By Trish Long
El Paso Times
Would you consider writing about the Statue of Liberty of El Paso, Texas? I believe an article appeared in El Paso Herald on July 22, 1918.
Ms. Martha Kuykendall
El Paso Catholic Historical Archives
The article you cited was titled "Unveil Statue On Labor Day," and it reported, in part:
"The Labor Day celebration being planned by the Central Labor Union promises to eclipse all other patriotic demonstrations of the year, according to the union men's committee. Every effort is being made to have every labor, fraternal, war work and military organization in this city take part in the parade, which will mark the opening of the demonstration. The unveiling and dedication of the Liberty statue on Pioneer Plaza will close the day's activities. ...
"The Statue of Liberty, a replica of the famous statue in New York harbor, was hoisted to its pedestal in Pioneer Plaza on Sunday morning at 11 o'clock by volunteer manpower. ...
"All of the work, including the final bronzing of the statue, is being donated by the Central Labor Union of this city. The men engaged in the work are bing paid by the union body.
"The statue faces west on San Francisco street, and can be seen from the Union Depot. When complete and the lights installed, it will be a beacon readily seen by incoming passengers as soon as they emerge from the depot building."
And indeed the statue was dedicated on Labor Day, Sept. 2, 1918, and, as promised, thousands turned out to see the parade and dedication of the statue.
"With thousands thronging the streets to watch the mammoth Labor Day parade and Liberty statue dedication, El Paso celebrated on Monday the biggest display of the kind in the history of the city. Bands played and the Stars and Stripes were conspicuously hung from most of the windows and stores in the downtown section. Residences in various parts of the city displaced the national colors and the crowds on the street mingled with the khaki-clad boys of the military and the spirit of 'win the war,' the slogan of the labor organizations, was everywhere in evidence.
"The Statue of Liberty, erected in Pioneer Plaza, was draped in streamers of red, white and blue, and thousands congregated around this statue to witness the unveiling which occurred shortly before noon. ...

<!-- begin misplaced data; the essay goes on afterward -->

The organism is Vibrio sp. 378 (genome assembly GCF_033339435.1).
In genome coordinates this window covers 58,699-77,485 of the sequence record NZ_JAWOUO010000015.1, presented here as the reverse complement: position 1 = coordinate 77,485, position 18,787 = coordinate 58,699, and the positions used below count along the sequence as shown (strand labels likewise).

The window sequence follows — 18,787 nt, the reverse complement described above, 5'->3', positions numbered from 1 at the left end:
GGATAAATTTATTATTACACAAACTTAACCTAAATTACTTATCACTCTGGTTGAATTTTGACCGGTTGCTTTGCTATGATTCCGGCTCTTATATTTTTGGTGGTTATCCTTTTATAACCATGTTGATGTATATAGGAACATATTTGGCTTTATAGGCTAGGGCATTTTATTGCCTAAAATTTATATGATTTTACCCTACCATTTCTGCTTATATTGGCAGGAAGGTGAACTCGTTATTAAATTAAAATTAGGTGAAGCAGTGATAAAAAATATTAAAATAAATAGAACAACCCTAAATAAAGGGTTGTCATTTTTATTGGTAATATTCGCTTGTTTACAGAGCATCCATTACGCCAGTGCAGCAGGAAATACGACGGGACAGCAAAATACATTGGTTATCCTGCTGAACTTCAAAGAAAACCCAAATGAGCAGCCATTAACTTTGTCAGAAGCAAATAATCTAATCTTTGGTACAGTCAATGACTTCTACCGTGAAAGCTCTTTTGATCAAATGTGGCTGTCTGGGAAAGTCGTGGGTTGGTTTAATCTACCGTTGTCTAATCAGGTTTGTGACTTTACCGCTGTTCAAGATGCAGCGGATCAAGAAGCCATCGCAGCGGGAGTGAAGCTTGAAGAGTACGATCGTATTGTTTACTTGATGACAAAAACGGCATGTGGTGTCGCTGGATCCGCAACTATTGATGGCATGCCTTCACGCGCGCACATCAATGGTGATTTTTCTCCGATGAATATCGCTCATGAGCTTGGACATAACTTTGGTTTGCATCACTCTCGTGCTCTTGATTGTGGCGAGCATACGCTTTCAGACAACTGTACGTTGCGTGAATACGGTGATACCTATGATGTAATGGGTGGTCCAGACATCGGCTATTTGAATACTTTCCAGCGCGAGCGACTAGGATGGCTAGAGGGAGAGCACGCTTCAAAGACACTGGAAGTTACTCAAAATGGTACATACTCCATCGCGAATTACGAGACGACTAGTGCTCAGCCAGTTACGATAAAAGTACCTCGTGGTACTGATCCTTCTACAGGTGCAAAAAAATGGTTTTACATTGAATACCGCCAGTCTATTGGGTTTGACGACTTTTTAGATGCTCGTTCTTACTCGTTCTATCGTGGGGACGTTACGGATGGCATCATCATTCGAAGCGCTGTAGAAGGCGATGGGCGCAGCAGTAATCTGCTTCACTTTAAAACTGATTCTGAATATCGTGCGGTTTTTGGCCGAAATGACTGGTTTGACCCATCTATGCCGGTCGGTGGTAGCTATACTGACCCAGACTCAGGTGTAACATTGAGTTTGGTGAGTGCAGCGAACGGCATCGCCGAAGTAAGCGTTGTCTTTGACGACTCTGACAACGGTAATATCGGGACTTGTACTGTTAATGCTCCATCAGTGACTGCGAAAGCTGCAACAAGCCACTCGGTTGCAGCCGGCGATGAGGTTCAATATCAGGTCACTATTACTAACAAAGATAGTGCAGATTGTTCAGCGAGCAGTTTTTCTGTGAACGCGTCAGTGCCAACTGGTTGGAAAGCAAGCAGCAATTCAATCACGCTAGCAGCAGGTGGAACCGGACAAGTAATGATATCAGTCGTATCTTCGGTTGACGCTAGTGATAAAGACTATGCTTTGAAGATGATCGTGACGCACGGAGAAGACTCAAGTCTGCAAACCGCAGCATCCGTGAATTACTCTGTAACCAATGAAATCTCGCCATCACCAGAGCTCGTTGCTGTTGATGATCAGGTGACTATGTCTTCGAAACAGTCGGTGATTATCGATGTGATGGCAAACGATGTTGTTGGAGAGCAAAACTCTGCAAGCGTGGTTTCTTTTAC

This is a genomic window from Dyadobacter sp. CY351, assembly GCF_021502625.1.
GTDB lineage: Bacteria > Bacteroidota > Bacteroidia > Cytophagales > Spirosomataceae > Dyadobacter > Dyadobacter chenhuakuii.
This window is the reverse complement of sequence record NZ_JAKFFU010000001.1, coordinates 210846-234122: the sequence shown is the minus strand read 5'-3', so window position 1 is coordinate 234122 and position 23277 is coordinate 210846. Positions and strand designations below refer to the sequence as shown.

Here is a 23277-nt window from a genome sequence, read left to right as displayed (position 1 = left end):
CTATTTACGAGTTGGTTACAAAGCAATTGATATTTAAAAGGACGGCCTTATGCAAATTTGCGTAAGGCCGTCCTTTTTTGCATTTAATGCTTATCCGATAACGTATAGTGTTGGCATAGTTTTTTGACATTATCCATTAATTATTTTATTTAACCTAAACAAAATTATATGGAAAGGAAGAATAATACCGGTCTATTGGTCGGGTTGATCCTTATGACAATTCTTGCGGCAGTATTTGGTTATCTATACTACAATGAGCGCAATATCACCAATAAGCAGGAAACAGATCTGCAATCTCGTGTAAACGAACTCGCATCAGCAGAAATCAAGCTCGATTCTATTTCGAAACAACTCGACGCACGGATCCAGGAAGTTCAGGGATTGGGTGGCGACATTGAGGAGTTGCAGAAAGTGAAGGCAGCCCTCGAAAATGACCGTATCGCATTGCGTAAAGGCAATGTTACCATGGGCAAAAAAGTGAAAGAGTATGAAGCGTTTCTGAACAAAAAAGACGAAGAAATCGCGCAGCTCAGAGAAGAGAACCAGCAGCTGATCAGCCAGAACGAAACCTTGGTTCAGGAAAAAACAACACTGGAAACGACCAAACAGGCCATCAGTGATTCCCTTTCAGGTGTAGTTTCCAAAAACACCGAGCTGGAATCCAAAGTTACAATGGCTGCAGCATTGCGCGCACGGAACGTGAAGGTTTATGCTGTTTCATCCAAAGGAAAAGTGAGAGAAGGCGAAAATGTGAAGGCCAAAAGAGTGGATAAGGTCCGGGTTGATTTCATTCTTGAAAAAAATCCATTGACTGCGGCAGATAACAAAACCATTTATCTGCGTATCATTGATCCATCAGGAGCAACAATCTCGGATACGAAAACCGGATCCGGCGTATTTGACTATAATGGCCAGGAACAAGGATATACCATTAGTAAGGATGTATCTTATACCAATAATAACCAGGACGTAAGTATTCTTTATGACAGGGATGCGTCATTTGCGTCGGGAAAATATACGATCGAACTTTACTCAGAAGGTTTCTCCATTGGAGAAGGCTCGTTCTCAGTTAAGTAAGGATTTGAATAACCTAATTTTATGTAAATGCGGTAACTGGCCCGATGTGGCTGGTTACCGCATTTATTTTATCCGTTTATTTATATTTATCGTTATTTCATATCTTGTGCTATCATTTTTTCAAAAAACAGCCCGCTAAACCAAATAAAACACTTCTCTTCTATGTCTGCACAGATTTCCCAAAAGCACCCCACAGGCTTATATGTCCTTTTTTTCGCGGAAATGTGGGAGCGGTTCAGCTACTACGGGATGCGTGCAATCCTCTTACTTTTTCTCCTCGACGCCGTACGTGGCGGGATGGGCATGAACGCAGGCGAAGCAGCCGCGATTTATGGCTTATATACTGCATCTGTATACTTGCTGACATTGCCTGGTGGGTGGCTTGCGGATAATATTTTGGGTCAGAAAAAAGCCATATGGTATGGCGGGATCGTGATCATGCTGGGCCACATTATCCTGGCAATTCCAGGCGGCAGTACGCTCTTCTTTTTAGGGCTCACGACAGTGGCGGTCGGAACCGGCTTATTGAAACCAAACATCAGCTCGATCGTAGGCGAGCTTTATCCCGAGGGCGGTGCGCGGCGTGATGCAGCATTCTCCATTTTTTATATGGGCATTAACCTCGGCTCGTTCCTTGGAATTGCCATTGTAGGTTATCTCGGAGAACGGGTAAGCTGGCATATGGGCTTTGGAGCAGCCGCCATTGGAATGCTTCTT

"Decorations along the line of march were completed before Sunday noon. Over the City Hall, the colors of the allies were flown, while the porches of the buildings were adorned in red, white and blue. The Popular and White House and other places along the line were similarly adorned.
"Liberty statue itself was adorned with American flags, and presented a beautiful appearance."
The first speaker of the dedication ceremony was Frank Balt, president of the Central Labor Union who presented the monument to Mayor Charles Davis. After a short speech, Davis presented the statue to the Council of Defense. Joseph M. Nealon accepted it on the council's behalf.
The dedication ceremony closed with the singing of "The Star-Spangled Banner."
On Feb. 10, 1919, in a special meeting of the City Council, it was decided to turn the statue over to the Boy Scouts.
"The matter of donating the statue to the use of the scouts was first taken up by the council one week ago, and in order to complete it, a special meeting was called Wednesday, with Mayor Pro Tem J.P. O'Connor presiding. The Boy Scouts were represented by Glenn O. Everman, who called the attention of the council to the necessity of providing some place in which to exhibit relics of the great war. The location of the statue in the center of the city, and the fact that it could also be used as headquarters for the scouts, were taken into consideration by the council.
"According to present plans, all relics and souvenirs of the Great War donated to the city will be placed on exhibit in the big room of the statue. This includes helmets, pieces of shrapnel, chevrons or shoulder straps of Germans and anything that is of value as a relic, according to alderman R.C. Semple.
"The statue will be open all hours of the day as a war relic exhibit."
Sometime before Nov. 17, 1920, the statue lost its arm. This mention appeared in "The Plaza Knocker" column that day, "It's about time the Goddess on top the Boy Scout building had an arm to hold up a torch with. She's a beautiful statue with it; she's a mutt without it."
About that time, a petition to remove the statue from the plaza was being circulated by Downtown businessmen. It was decided that the statue would indeed be moved from the plaza, and the city sent building inspector Percy McGhee Jr. to check the statue. The following ran on Dec. 3, 1920.
"Liberty, on top of Liberty statue in Pioneer Plaza, cannot be saved.
"Percy McGhee, Jr., city building inspector, made a careful examination of the statue, at the suggestion of Mayor Charles Davis, with a view to ascertaining if it could be saved and placed on Scenic Point on the Scenic Drive, but reported that it would not be worth moving.
"The statue is constructed of lathe and plaster, he says, and the elements have weakened it so that the inspector does not believe it would stand removal. If this were possible, he says, further exposure to the elements would soon cause it to crumble. Consequently, it would not be worth the cost of a pedestal to set it up against."
•If you want to know about El Paso's history, send Trish an email at ‹a href="mailto:tlong@elpasotimes"›tlong@elpasotimes. com or comment at her blog by visiting elpasotimes.com/blogs
Trish Long is the El Paso Times' archivist and spends her time in the morgue, where the newspaper keeps its old clippings and photos. She shares some of this history in her blog, Tales From The Morgue.